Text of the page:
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Transient held in MTA mercury spill

Authorities say the man told them he found it in trash on the Westside and hoped to sell it for money to buy drugs.

January 24, 2007|Andrew Blankstein and Jean Guccione | Times Staff Writers

Federal and local authorities on Tuesday arrested a 27-year-old man they believe spilled mercury on a downtown L.A. subway platform, ending a weeklong dragnet that raised more questions about the handling of the incident.

Armando Bustamante Miranda was being questioned by FBI agents and Los Angeles County sheriff's investigators, who are trying to determine why the hazardous chemical was dropped in the station on Dec. 22 by a man who then called an MTA operator to say what he had done.

Detectives expressed frustration at the difficulty in finding the suspect, at one point creating more than a dozen potential profiles, including a prankster, a screenwriter working on a script, an actor seeking attention, a student working on a project and even a terrorist.

Officials repeated Tuesday that they doubt the incident was related to terrorism.

Sheriff's Det. Danny Regalado described Miranda as a transient who told authorities he found the mercury while scavenging through a commercial dumpster on the Westside for items he could sell to support his drug habit.

Miranda, according to Regalado, said during the two-hour interview with detectives that he was "fixated" on the mercury and the way it moved in the vial, adding that he recognized the substance from a "Terminator" movie. He told authorities he took it out of his pocket at the station and was showing it off, hoping another passenger would purchase it. When he spilled the mercury, he told police, another passenger told him to report it.

Detectives said an acquaintance of Miranda recognized his photo and contacted authorities, setting up a meeting with the suspect in Hollywood. Regalado said he was "very cooperative."

Authorities are concerned that some business was disposing mercury in the trash, and they plan to go door-to-door questioning owners about their disposal tactics.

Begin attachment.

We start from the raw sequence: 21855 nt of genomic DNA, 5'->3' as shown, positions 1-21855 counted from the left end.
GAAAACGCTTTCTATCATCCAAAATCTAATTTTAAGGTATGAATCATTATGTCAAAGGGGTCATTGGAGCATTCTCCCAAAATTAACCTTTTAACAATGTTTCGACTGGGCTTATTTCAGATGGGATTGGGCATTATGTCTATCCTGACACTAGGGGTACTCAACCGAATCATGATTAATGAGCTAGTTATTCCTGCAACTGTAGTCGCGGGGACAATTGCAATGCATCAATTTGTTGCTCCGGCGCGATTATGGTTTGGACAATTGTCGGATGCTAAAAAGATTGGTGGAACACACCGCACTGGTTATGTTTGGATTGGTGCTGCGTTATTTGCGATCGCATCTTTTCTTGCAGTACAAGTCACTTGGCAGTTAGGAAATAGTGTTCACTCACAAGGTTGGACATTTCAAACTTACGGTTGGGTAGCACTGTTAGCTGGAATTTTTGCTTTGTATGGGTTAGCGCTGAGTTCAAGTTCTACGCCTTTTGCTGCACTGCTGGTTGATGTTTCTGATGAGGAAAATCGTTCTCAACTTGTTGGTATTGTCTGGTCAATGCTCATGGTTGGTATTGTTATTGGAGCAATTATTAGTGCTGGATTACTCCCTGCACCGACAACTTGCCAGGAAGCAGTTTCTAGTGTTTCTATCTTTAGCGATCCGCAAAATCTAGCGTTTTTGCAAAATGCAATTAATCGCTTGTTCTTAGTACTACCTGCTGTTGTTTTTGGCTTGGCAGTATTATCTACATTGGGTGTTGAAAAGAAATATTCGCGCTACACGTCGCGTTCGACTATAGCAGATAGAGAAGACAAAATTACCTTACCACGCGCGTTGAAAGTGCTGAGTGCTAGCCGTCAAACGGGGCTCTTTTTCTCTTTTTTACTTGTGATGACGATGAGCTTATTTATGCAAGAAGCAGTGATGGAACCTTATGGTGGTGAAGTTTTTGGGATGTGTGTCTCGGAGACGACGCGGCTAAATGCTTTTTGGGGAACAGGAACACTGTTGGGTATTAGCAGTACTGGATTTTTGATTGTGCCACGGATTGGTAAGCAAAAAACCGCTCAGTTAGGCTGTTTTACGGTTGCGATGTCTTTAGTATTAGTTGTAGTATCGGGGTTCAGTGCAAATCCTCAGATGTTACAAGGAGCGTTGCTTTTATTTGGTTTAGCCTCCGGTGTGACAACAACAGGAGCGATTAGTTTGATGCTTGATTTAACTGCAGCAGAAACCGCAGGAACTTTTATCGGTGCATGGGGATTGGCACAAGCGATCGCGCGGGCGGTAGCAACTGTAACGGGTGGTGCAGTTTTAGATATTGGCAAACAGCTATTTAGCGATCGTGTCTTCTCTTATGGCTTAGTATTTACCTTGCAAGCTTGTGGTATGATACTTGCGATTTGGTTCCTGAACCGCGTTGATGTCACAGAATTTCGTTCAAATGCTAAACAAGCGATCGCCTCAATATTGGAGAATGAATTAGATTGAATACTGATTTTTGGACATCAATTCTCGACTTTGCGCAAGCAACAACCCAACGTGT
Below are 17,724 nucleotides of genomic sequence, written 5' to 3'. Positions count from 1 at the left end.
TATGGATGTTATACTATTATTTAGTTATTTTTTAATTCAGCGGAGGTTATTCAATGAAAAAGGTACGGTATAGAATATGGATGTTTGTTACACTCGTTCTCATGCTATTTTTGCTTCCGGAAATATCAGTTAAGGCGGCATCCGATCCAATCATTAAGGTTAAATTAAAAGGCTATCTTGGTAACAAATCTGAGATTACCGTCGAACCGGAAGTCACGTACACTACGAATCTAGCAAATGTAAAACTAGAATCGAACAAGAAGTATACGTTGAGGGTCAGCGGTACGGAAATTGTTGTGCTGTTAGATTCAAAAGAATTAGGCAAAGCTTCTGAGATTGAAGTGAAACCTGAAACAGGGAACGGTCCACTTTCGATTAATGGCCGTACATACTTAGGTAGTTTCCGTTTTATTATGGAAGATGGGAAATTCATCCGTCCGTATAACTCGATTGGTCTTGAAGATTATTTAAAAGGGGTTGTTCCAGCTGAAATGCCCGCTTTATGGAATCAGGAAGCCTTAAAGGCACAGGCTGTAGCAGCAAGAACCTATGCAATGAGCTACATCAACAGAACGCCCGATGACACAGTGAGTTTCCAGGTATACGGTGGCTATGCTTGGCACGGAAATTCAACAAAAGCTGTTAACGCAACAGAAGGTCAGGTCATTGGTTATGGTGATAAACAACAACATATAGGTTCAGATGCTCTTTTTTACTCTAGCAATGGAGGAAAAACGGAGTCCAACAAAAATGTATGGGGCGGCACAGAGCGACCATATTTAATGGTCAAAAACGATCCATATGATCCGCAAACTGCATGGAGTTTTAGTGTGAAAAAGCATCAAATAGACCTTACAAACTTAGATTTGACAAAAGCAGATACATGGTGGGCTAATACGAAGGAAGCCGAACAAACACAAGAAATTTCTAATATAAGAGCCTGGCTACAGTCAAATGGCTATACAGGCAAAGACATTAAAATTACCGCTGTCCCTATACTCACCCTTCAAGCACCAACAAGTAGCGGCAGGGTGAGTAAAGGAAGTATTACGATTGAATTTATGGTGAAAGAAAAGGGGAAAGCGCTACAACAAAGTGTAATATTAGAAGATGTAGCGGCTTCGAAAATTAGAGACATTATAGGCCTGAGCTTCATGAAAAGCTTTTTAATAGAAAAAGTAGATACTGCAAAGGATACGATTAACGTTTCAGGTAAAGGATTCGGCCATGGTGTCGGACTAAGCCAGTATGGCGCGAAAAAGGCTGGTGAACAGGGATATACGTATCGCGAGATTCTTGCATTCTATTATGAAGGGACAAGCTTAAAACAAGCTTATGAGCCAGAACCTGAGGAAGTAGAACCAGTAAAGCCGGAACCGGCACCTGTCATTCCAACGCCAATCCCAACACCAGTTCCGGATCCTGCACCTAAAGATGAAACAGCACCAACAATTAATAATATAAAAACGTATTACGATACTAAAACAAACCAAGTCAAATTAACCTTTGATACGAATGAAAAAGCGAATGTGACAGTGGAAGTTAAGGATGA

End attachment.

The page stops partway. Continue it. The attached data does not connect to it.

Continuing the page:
The arrest comes amid a growing dispute about how MTA surveillance tapes were handled. An MTA tape of the Pershing Square station showed a man dropping a vial of mercury on the platform and later getting into a subway car.

But four law enforcement sources familiar with the investigation said investigators didn't receive all the videos taken inside the subway car.

Los Angeles County's top transit cop said his detectives reviewed the videos they received but didn't see the man.

"You can never have too much evidence," said Sheriff's Cmdr. Dan Finkelstein. "As it turned out, we didn't need anything else."

He added that another platform camera recorded the suspect getting off the train, a clue that helped in his capture.

Nonetheless, Los Angeles County Supervisor Gloria Molina, who chairs the Metropolitan Transportation Authority, asked agency officials Tuesday for a detailed account of what happened to all the videos from that night. She specifically wants information on whether some were recorded over before they could be analyzed.

Federal and local law enforcement sources said there was an internal debate early in the investigation about whether to go public with the search for the suspect.

The MTA initially described the mercury release as an accident. But the county's joint terrorism task force later reviewed the incident and decided last week to go public with the tape in hopes that authorities could find the suspect, the sources said.

Since 9/11, the MTA has spent $9 million on security enhancements that include equipping buses and trains with state-of-the-art cameras to monitor and record passenger activity.

Ten fixed cameras have been installed on each subway train over the last two years. The MTA has also added platform cameras that pan, tilt and zoom.

The platform recordings are kept for 14 days, MTA officials said. Recordings from trains are held for 80 hours, then recorded over.

The dispute over the tapes comes as MTA officials admitted that the agency's response to the mercury incident was highly flawed.

The MTA waited eight hours after being told mercury was on the platform before clearing the station and cleaning up the spill. Police and transit officials said the workers erred by not immediately contacting law enforcement to cordon off the area and calling in hazardous-material experts. The incident also exposed the fact that many MTA workers are not trained to handle dangerous materials, including mercury.

The MTA said it is investigating the way its employees handled the incident.

At least four people touched or stepped on the mercury during the period, including one woman who tracked it home. Mercury can be hazardous if ingested, inhaled or touched, but there were no reports of health problems.

According to authorities, the man who spilled the mercury used an MTA intercom to tell an operator: "Yes, there's some mercury that's spilled down there," according to a transcript obtained by The Times.

He continues: "There's a jar that had mercury in it and it broke. It's on the floor down here on the, by the Wilshire, or I mean Western, North Hollywood sign."

The operator responds, "So, it needs a -- a glass broke.... OK. I'll send somebody to clean it up."

But for unclear reasons, no one was sent for hours, until another passenger called authorities to report the spill.

Miranda was being held on a probation violation related to a previous drug charge.

andrew.blankstein@latimes.com

jean.guccione@latimes.com

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Times staff writer Richard Winton contributed to this report.

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